How to implement your own user authentication system in Symfony 4.3: Part 3 (Creating a Login Form and Logout Route)

How to implement your own user authentication system in Symfony 4.3: Part 3 (Creating a Login Form and Logout Route)

In our previous article, we showed you how to create a registration form to add new users in your application. Obviously, the users need to login to the app if they have already an account on your app, so he will have a session and credentials while he's visiting your website.

Symfony 4 makes this really easy to achieve and we'll explain you shortly how to create the login and logout routes:

1. Create Login Route

Initially, we will need to create a route where the user will access the login form. Create the SecurityController.php file with the following content in the controller directory of your app (/src/Controller/):

<?php

// src/Controller/SecurityController.php
namespace App\Controller;

use Symfony\Bundle\FrameworkBundle\Controller\AbstractController;
use Symfony\Component\HttpFoundation\Response;
use Symfony\Component\Routing\Annotation\Route;
use Symfony\Component\Security\Http\Authentication\AuthenticationUtils;

class SecurityController extends AbstractController
{
    /**
     * @Route("/login", name="app_login")
     */
    public function login(AuthenticationUtils $authenticationUtils): Response
    {
        // Get the login error if there is one
        $error = $authenticationUtils->getLastAuthenticationError();
        
        // Retrive the last email entered by the user
        $lastUsername = $authenticationUtils->getLastUsername();

        return $this->render('security/login.html.twig', [
            'last_username' => $lastUsername,
            'error' => $error
        ]);
    }
}

The login action will receive as first argument through dependency injection an AuthenticationUtils instance, an object from where you can obtain information from example, the last authentication error and the provided username on the form.

2. Create Login Form Authenticator

As next, you will need to create the authenticator class that extends the AbstractFormLoginAuthenticator base class, that makes the form login authentication easier. This class will receive in the constructor 4 key components required in this module, namely the entity manager (to create queries), the router interface (to create routes), the CSRF Token manager (check if the form was valid) and the password encoder (to check if the authentication is valid).

This authenticator is executed (after registered in the step 3), when the supports method returns true. In this case, it will be triggered when the current route is the app_login and the method is POST (when the form has been submitted):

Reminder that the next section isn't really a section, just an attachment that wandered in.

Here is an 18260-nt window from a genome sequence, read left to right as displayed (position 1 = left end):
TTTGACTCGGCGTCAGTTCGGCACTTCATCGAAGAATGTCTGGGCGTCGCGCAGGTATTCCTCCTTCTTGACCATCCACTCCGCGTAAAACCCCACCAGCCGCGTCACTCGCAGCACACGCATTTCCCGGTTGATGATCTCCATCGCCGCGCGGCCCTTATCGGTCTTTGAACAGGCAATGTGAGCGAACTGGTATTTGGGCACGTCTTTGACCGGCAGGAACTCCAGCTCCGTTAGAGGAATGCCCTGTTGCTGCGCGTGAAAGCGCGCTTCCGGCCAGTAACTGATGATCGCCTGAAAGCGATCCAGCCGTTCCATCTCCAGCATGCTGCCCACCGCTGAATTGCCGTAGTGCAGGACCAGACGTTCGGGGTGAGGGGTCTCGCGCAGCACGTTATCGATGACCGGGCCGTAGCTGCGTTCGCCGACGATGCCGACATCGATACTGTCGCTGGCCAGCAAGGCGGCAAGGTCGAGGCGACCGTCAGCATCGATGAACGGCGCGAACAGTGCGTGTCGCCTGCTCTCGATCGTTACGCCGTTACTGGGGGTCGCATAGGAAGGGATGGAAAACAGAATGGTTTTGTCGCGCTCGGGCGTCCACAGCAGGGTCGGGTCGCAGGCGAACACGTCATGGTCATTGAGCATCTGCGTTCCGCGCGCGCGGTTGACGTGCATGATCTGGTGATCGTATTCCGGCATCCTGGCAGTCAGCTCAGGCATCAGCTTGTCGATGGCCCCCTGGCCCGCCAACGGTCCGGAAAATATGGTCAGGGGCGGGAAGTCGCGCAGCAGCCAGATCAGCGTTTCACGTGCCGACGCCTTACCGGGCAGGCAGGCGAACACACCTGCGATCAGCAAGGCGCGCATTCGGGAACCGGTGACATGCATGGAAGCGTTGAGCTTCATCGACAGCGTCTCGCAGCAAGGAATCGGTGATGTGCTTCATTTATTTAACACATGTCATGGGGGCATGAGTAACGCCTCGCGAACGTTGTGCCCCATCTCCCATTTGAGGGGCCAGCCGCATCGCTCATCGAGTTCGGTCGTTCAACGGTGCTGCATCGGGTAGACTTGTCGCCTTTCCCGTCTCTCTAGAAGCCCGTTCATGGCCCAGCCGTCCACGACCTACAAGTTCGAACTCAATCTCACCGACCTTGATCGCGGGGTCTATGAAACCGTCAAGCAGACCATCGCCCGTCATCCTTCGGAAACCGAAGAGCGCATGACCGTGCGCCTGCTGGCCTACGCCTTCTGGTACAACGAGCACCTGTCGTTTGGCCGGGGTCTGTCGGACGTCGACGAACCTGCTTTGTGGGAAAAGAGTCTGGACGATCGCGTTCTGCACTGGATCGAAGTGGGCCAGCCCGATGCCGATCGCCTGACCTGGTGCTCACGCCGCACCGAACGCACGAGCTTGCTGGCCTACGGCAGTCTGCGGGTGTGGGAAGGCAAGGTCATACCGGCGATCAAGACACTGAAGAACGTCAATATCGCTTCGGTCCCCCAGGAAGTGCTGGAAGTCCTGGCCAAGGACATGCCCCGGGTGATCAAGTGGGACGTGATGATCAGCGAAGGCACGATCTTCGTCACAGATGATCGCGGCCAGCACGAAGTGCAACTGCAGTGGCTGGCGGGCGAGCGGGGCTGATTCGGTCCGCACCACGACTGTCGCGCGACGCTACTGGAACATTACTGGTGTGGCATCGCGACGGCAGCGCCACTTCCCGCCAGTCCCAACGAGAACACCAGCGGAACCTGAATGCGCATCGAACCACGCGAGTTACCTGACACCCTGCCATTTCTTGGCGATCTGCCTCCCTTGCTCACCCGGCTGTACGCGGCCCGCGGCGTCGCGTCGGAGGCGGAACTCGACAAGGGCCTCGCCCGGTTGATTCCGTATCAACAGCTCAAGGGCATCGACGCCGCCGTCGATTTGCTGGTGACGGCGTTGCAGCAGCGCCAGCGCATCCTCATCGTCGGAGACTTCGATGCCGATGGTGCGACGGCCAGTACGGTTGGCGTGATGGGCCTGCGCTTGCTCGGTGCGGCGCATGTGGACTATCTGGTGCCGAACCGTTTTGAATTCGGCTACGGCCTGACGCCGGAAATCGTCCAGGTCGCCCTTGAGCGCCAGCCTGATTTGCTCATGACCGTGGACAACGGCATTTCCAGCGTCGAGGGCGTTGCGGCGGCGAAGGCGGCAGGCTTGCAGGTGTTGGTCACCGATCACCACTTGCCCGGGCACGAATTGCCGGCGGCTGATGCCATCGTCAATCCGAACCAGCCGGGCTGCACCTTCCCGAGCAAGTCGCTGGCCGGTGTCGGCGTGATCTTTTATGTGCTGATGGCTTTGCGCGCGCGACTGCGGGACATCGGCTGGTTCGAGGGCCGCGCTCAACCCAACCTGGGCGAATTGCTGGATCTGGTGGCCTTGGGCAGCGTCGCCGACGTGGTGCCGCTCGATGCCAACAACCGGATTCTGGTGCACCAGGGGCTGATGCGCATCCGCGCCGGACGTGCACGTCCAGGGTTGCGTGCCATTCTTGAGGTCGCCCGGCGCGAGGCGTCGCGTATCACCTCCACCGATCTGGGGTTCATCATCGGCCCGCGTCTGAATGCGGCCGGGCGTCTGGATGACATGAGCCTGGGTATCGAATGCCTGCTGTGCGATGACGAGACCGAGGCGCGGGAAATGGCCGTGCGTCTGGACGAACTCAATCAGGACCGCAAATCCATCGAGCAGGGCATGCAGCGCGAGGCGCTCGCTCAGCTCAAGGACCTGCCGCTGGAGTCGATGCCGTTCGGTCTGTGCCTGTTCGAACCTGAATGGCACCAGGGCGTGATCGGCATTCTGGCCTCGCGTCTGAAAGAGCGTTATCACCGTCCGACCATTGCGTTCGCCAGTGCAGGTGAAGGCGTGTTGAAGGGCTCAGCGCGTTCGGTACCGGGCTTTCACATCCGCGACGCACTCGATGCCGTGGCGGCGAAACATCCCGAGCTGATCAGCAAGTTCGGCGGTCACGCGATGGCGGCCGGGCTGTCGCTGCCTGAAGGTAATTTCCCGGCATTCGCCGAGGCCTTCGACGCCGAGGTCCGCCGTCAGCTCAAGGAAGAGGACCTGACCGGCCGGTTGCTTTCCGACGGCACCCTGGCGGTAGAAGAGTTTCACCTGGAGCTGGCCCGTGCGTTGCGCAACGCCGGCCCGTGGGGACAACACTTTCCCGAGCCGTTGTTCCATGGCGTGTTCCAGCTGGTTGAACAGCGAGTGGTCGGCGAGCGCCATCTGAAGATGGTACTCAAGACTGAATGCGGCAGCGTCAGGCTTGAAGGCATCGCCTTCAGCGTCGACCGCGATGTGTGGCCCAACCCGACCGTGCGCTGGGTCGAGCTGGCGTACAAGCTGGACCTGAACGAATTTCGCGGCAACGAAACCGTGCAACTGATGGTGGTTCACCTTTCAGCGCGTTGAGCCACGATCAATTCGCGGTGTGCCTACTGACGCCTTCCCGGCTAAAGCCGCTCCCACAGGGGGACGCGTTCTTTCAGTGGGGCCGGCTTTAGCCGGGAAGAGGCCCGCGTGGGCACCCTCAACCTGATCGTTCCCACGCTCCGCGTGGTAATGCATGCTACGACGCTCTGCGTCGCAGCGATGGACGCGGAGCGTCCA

<?php

// src/Security/LoginFormAuthenticator.php
namespace App\Security;

use App\Entity\User;
use Doctrine\ORM\EntityManagerInterface;

use Symfony\Component\HttpFoundation\RedirectResponse;
use Symfony\Component\HttpFoundation\Request;
use Symfony\Component\Routing\RouterInterface;
use Symfony\Component\Security\Core\Authentication\Token\TokenInterface;
use Symfony\Component\Security\Core\Encoder\UserPasswordEncoderInterface;
use Symfony\Component\Security\Core\Exception\CustomUserMessageAuthenticationException;
use Symfony\Component\Security\Core\Exception\InvalidCsrfTokenException;
use Symfony\Component\Security\Core\Security;
use Symfony\Component\Security\Core\User\UserInterface;
use Symfony\Component\Security\Core\User\UserProviderInterface;
use Symfony\Component\Security\Csrf\CsrfToken;
use Symfony\Component\Security\Csrf\CsrfTokenManagerInterface;
use Symfony\Component\Security\Guard\Authenticator\AbstractFormLoginAuthenticator;
use Symfony\Component\Security\Http\Util\TargetPathTrait;

class LoginFormAuthenticator extends AbstractFormLoginAuthenticator
{
    use TargetPathTrait;

    private $entityManager;
    private $router;
    private $csrfTokenManager;
    private $passwordEncoder;

    public function __construct(EntityManagerInterface $entityManager, RouterInterface $router, CsrfTokenManagerInterface $csrfTokenManager, UserPasswordEncoderInterface $passwordEncoder)
    {
        $this->entityManager = $entityManager;
        $this->router = $router;
        $this->csrfTokenManager = $csrfTokenManager;
        $this->passwordEncoder = $passwordEncoder;
    }

    public function supports(Request $request)
    {
        return 'app_login' === $request->attributes->get('_route')
            && $request->isMethod('POST');
    }

    public function getCredentials(Request $request)
    {
        $credentials = [
            'email' => $request->request->get('email'),
            'password' => $request->request->get('password'),
            'csrf_token' => $request->request->get('_csrf_token'),
        ];
        $request->getSession()->set(
            Security::LAST_USERNAME,
            $credentials['email']
        );

        return $credentials;
    }

    public function getUser($credentials, UserProviderInterface $userProvider)
    {
        $token = new CsrfToken('authenticate', $credentials['csrf_token']);
        if (!$this->csrfTokenManager->isTokenValid($token)) {
            throw new InvalidCsrfTokenException();
        }

        $user = $this->entityManager->getRepository(User::class)->findOneBy(['email' => $credentials['email']]);

        if (!$user) {
            // fail authentication with a custom error
            throw new CustomUserMessageAuthenticationException('Email could not be found.');
        }

        return $user;
    }

    public function checkCredentials($credentials, UserInterface $user)